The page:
Some of the reactions from the MSM, as highlighted in The Week,  illustrate Carter’s contentions perfectly.  Rich Lowry in National Review Online ludicrously (but predictably) compares Carter’s blunt but thoughtful analysis to Mel Gibson’s infamous curses against Jews while in a drunken rage, and whines that Carter "apes the Palestinian position and calls it evenhandedness".  Even if the latter contention were true, so what?  Does not much if not most MSM coverage of the Middle East slavishly "ape" the Israeli position and call it "evenhandedness"?!?  How about a little sense of perspective.


Many of Carter’s critics claim that he distorts history but then themselves engage in a particularly offensive (but common) form of revisionism.  It is quite striking how often those seeking to rebut Carter resort to the hoary Myth of the Generous Offer (i.e., that Arafat and the Palestinians turned their backs on peacemaking by walking away from a fair treaty in at Camp David in 2000).   As this article in the National Catholic Reporter and this study by Seth Ackerman of FAIR show, the Palestinian rejection of Barak’s much exagerrated "concessions" was and remains eminently defensible.  Yet time and time again, this canard gets resurrected to prove how perfidious and violent those nasty Arabs are.  The subtext is that Arabs force poor Israel to oppress them by being so darned uncivilized.


In a way, that’s the most galling thing of all, this demand that Israel not only be allowed to resort to discriminatory practices, but that any mention of said practices be banned from polite conversation.  Israel gets to do all sorts of ethically ambiguous things without suffering the normal political consequences, and observers are barred on pain of political death from discussing these things with a modicum of honesty and directness.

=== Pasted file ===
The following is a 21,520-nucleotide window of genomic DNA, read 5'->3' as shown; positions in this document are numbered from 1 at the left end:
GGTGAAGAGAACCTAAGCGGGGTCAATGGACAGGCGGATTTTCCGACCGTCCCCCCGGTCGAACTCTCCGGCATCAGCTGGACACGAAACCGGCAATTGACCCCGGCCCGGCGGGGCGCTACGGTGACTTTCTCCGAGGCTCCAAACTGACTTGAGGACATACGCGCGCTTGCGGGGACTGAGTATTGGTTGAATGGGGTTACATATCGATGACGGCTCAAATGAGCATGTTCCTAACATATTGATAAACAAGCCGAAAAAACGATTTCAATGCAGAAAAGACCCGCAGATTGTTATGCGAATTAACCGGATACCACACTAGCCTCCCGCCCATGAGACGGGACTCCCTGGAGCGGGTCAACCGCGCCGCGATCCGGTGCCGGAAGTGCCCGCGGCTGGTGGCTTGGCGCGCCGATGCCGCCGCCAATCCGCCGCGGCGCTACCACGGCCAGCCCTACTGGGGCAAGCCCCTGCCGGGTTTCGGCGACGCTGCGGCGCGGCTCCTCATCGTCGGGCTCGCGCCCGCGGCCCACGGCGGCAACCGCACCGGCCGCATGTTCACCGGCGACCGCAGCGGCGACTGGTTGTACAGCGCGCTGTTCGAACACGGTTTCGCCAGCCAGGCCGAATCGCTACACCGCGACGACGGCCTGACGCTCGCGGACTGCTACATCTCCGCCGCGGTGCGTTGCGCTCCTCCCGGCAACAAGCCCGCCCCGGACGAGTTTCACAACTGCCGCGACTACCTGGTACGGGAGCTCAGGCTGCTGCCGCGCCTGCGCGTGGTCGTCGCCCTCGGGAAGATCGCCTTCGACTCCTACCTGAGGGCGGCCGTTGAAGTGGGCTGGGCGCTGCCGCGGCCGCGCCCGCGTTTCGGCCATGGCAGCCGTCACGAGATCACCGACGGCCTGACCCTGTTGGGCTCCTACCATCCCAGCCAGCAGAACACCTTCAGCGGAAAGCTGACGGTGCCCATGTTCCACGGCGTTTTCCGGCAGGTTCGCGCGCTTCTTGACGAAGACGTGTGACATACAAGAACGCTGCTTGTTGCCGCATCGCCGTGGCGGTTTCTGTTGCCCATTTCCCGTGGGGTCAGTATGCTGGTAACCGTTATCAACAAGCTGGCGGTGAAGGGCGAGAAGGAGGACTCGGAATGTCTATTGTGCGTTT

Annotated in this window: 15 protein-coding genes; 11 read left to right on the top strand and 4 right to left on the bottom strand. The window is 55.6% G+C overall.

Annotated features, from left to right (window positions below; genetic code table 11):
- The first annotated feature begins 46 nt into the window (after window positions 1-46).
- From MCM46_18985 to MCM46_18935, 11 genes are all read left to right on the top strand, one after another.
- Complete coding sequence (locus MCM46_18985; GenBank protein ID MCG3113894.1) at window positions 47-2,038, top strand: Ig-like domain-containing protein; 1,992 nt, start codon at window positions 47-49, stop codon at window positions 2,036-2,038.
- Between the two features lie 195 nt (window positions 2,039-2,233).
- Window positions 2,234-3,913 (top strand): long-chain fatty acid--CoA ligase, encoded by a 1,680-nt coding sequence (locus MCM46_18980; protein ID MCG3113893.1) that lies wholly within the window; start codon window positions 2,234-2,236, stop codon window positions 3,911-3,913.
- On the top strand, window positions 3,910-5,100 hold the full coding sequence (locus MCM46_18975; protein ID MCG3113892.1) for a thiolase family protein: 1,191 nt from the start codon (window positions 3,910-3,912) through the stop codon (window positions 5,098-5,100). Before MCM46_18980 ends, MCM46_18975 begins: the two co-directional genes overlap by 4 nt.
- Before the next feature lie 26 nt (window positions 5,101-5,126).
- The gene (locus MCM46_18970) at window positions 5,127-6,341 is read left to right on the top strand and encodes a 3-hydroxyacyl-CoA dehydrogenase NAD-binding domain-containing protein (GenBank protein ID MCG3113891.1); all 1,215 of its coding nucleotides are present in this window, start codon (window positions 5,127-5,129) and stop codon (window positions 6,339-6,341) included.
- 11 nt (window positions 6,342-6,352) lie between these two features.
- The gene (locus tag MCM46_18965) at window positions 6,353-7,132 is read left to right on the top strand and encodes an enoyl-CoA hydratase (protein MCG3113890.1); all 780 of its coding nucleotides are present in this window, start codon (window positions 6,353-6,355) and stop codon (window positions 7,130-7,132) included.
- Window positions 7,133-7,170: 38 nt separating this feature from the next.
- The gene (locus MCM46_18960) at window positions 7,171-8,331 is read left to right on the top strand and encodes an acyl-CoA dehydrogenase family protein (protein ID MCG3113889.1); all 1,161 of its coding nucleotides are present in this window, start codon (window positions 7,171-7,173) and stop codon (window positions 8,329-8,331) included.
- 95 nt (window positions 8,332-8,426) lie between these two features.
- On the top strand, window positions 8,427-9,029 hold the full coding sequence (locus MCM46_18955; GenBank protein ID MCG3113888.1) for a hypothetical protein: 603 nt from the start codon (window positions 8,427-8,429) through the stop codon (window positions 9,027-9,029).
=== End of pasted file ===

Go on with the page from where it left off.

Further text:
People can indiscriminately toss around sensationalistic and prejudicial labels about Muslims like "Islamofascist", "Jihadi" or "pro-terrorist", but it’s beyond the pale of civilization to make an obvious policy comparison between two states that are formally committed to containing the growth and movement of their indigenous populations?  The chutzpah of some people.

I’m sorry this comparison causes some supporters of Israel such pain, but imagine how much pain the reality behind the uncomfortable analogy causes for Palestinians!  Their situation needs to be factually discussed regardless of who this discussion makes uncomfortabe.

What really saddens and shocks me is how oblivious so many of Israel’s self-declared defenders appear to be to how such frivolous accusations of anti-Semitism reinforce the mindset of Jew haters by appearing to confirm their conspiratorial theories.  When politicians and pundits treating disloyalty to Israel as tantamount to treason and when every attempt to openly explore Arab grievances against Israel is met with a firestorm of shrill denunciations and smears, it’s considerably easier for bigots to sell their noxious yarns about Jewish domination of the world.  Crying wolf about anti-Semitism is playing with fire.

Carter really deserves credit, respect and gratitude for his leadership and vision.  He’s using his prominence to singlehandedly, and at a great political price to himself, jumpstart a much needed (and regularly suppressed) debate in American society about our involvement in the Middle East.  His courage is really breathtaking when you judge him by the pedestrian engagement of other ex-presidents.  He’s putting his political neck on the line for the sake of the national interest.   

This quote from his op-ed highlights how courageous and unconventional his actions are in the Beltway, not to mention how biased the whole political establishment is against open debate on this vital topic.

It would be almost politically suicidal for members of Congress to espouse a balanced position between Israel and Palestine, to suggest that Israel comply with international law or to speak in defense of justice or human rights for Palestinians. Very few would ever deign to visit the Palestinian cities of Ramallah, Nablus, Hebron, Gaza City or even Bethlehem and talk to the beleaguered residents. What is even more difficult to comprehend is why the editorial pages of the major newspapers and magazines in the United States exercise similar self-restraint, quite contrary to private assessments expressed quite forcefully by their correspondents in the Holy Land.